15 Years of CAN
This article was published in "Control Engineering" and the CAN newsletter
In February of 1986, Robert Bosch introduced the CAN (Controller Area Network) serial bus system at the SAE congress in Detroit. It was designed to handle short messages (up to 8 bytes), support multi-master access (collisions get resolved by priority), and offer a high degree of reliability (15-bit CRC for every message). In Mid 1987, Intel delivered the first CAN chip, the 82526. Shortly thereafter, Philips Semiconductors introduced the 82C200 CAN controller. Today, about 20 chip manufacturers produce devices with CAN interfaces and almost every new passenger car manufactured in Europe is equipped with at least one CAN network. Also used in other types of vehicles, from trains to ships, as well as in industrial controls, CAN is one of the most dominating bus protocols. In 1999 alone, close to 60 million CAN controllers made their way into applications; more than 100 million CAN devices were sold in the year 2000.
Although CAN was originally developed to be used in passenger cars, the first applications came from other market segments. Especially in northern Europe, CAN was already very popular in its early days for textile and other machine control. In the early 1990s, the time was right to found a users group to standardize the different solutions. Beginning of 1992, Holger Zeltwanger, brought together users and manufacturers to establish the CAN in Automation (CiA) international users and manufacturers association. One of the first tasks of the CiA was the specification of the CAN Application Layer (CAL). As CAN is a pure data link layer implementation, there were no standards on how to exchange data object on an application level. Although the CAL approach was academically correct and usable in industrial applications, it had a drawback: every user needed to design a new communication profile because CAL was a true application layer.
Since 1993, within the scope of the Esprit project ASPIC, a European consortium lead by Bosch had been developing a prototype of what should become CANopen®, the CAL-based profile for internal networking of production cells. In 1995, CiA released the completely revised CANopen® communications profile. The CANopen® profile family also defines a framework for programmable systems as well as different device, interface and application profiles. This is an important reason why whole industry segments (e.g. printing machines, maritime applications, medical systems) decided to use CANopen® during the late 1990s.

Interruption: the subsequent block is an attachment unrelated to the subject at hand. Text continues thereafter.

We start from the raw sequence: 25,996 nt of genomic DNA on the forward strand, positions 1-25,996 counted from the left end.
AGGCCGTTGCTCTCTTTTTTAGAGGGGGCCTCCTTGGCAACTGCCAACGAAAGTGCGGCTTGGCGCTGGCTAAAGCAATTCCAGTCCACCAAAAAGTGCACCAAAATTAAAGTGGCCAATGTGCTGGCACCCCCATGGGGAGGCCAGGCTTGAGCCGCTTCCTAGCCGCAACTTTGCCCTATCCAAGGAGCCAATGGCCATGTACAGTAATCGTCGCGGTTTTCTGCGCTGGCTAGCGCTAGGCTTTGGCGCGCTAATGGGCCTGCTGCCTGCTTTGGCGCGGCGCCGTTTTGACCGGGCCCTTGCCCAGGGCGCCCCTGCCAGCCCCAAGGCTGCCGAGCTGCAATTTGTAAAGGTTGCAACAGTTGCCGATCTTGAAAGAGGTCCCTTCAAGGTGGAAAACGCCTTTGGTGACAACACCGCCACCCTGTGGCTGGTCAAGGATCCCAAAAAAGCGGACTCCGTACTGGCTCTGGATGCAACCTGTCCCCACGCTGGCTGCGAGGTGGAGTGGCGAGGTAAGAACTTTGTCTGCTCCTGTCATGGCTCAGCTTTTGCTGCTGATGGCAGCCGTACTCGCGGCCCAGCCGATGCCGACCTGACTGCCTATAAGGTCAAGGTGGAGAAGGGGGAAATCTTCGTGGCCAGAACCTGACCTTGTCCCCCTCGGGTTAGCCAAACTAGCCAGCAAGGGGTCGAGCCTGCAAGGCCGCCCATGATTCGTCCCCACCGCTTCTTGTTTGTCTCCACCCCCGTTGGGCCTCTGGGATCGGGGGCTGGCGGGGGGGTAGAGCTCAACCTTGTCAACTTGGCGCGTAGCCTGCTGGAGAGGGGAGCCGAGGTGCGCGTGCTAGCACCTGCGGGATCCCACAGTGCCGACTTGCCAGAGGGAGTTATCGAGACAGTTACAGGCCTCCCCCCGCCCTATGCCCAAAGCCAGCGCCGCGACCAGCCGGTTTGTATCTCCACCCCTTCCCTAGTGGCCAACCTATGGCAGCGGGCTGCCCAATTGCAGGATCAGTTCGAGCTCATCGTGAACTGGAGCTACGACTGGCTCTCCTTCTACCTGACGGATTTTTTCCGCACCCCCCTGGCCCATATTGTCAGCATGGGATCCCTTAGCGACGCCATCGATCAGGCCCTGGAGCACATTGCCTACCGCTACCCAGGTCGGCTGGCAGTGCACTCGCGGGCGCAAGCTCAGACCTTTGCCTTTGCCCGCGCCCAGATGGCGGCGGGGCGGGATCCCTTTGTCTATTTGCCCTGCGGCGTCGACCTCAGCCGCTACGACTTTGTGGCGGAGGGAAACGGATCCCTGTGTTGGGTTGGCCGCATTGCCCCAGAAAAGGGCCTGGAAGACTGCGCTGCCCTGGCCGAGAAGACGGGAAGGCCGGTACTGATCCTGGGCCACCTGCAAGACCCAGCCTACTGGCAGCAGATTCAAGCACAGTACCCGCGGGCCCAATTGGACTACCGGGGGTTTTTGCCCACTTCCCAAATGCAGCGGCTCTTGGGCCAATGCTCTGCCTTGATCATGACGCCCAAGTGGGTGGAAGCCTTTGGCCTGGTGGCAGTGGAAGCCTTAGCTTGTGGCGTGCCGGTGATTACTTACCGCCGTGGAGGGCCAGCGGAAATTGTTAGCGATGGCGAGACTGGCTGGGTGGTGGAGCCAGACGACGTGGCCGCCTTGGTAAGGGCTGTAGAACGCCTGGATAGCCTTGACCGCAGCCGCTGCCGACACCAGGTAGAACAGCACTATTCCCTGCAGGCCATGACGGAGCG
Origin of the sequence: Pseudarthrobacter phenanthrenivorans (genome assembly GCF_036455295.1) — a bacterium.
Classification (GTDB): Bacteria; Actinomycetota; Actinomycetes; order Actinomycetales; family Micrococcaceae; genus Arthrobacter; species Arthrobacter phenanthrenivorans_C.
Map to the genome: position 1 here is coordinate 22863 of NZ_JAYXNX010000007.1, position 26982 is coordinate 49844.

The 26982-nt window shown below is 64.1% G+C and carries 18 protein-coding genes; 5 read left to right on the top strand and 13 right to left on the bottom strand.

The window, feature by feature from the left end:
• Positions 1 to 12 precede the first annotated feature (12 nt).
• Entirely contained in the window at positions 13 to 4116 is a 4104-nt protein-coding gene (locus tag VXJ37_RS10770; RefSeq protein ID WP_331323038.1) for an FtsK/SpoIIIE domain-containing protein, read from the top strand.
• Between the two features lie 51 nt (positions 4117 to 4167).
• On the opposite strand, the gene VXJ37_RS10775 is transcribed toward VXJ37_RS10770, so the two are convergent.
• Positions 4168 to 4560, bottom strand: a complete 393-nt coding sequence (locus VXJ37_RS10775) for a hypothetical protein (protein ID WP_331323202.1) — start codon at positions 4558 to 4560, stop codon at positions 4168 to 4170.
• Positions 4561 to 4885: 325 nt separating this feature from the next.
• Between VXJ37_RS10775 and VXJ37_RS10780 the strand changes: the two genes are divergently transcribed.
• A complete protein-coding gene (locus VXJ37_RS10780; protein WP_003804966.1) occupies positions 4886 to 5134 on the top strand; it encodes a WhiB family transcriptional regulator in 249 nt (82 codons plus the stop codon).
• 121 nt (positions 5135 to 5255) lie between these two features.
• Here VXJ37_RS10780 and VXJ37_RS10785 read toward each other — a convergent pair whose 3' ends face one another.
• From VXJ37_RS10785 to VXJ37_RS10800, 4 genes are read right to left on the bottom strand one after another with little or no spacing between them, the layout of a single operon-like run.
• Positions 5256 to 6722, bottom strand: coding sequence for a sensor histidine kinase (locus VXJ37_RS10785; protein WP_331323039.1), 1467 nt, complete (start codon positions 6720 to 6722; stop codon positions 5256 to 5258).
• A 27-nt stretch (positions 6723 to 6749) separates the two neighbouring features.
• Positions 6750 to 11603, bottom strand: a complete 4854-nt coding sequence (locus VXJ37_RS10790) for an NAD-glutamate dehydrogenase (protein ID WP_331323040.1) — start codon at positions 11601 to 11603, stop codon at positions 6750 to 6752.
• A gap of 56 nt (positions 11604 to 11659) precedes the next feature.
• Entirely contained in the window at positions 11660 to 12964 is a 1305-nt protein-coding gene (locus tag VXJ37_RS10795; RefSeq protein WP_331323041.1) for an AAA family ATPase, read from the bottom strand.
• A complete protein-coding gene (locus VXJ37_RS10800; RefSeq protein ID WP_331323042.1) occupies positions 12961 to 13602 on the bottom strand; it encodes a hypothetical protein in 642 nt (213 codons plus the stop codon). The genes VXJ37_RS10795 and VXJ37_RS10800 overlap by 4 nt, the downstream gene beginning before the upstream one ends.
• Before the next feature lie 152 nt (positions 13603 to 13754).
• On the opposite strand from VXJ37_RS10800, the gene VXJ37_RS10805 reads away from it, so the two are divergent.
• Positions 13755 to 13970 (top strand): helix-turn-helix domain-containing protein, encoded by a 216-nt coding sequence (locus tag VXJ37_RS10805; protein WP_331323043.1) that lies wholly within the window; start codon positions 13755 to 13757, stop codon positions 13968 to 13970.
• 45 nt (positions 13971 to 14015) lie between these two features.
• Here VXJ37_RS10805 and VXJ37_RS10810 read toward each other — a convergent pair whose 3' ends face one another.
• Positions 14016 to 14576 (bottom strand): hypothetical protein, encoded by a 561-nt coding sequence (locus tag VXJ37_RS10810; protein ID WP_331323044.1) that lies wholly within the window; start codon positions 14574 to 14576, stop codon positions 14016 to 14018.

In the early 1990s there was an independent parallel development for a higher-layer communication profile: the engineers at the US mechanical engineering company Cincinnati Milacron started a joint venture together with Allen-Bradley and Honeywell Microswitch regarding a control and communications project based on CAN. However, after a short while, important project members changed jobs and the joint venture fell apart. As a result, Allen-Bradley and Honeywell continued the work separately. This led to the two higher-layer protocols DeviceNet and Smart Distributed System (SDS), which are quite similar, at least in the lower communication layers.
In early 1994, Allen-Bradley turned the DeviceNet specification over to the Open DeviceNet Vendor Association (ODVA), which boosted the popularity of DeviceNet. Honeywell failed to go a similar way with SDS, which makes SDS almost an internal solution by Honeywell Microswitch. DeviceNet was developed especially for factory automation and therefore presents itself as a direct opponent to protocols like Profibus-DP and Interbus. Providing off-the-shelf plug-and-play functionality, DeviceNet has become the leading bus system in this particular market segment in the US.
With DeviceNet and CANopen®, two standardized (EN 50325) application layers are now available using CAN, both addressing different markets. DeviceNet is optimized for factory automation and CANopen® is especially well suited for embedded networks in all kinds of machine controls. This has made proprietary application layers obsolete; the necessity to define application-specific application layers is history (except, perhaps, for some specialized high-volume embedded systems).
Of course the semiconductor vendors who have implemented CAN modules into their devices are mainly focused on the automotive industry. Since the mid 1990s, Infineon Technologies (formerly Siemens) and Motorola have shipped large quantities of CAN controllers to the European passenger car manufacturers. As a next wave, Far Eastern semiconductor vendors have also offered CAN controllers since the late 1990s. Since 1992, Mercedes-Benz has been using CAN in their upper-class passenger cars. After Volvo, Saab, Volkswagen and BMW, now also Renault and Fiat use CAN networks in their vehicles.
Although the CAN protocol is now 15 years old, it is still being enhanced. Several enhancements regarding the approval for different safety-relevant and safety-critical applications can be expected for the higher layer protocols. Last year an ISO task force defined a protocol for a time-triggered transmission of CAN messages. The TTCAN extension will add another five to ten years to the total lifetime of CAN. When taken into account that CAN is still at the beginning of a global market penetration, even conservative estimates show further growth for this bus system for the next ten to fifteen years. This is underlined by the fact that the US and Far Eastern car manufacturers are just starting to use CAN in the serial production of their vehicles over the next few years. Furthermore, new potentially high-volume applications (e.g. entertainment) are in the pipeline not only in passenger cars but also in domestic appliances.
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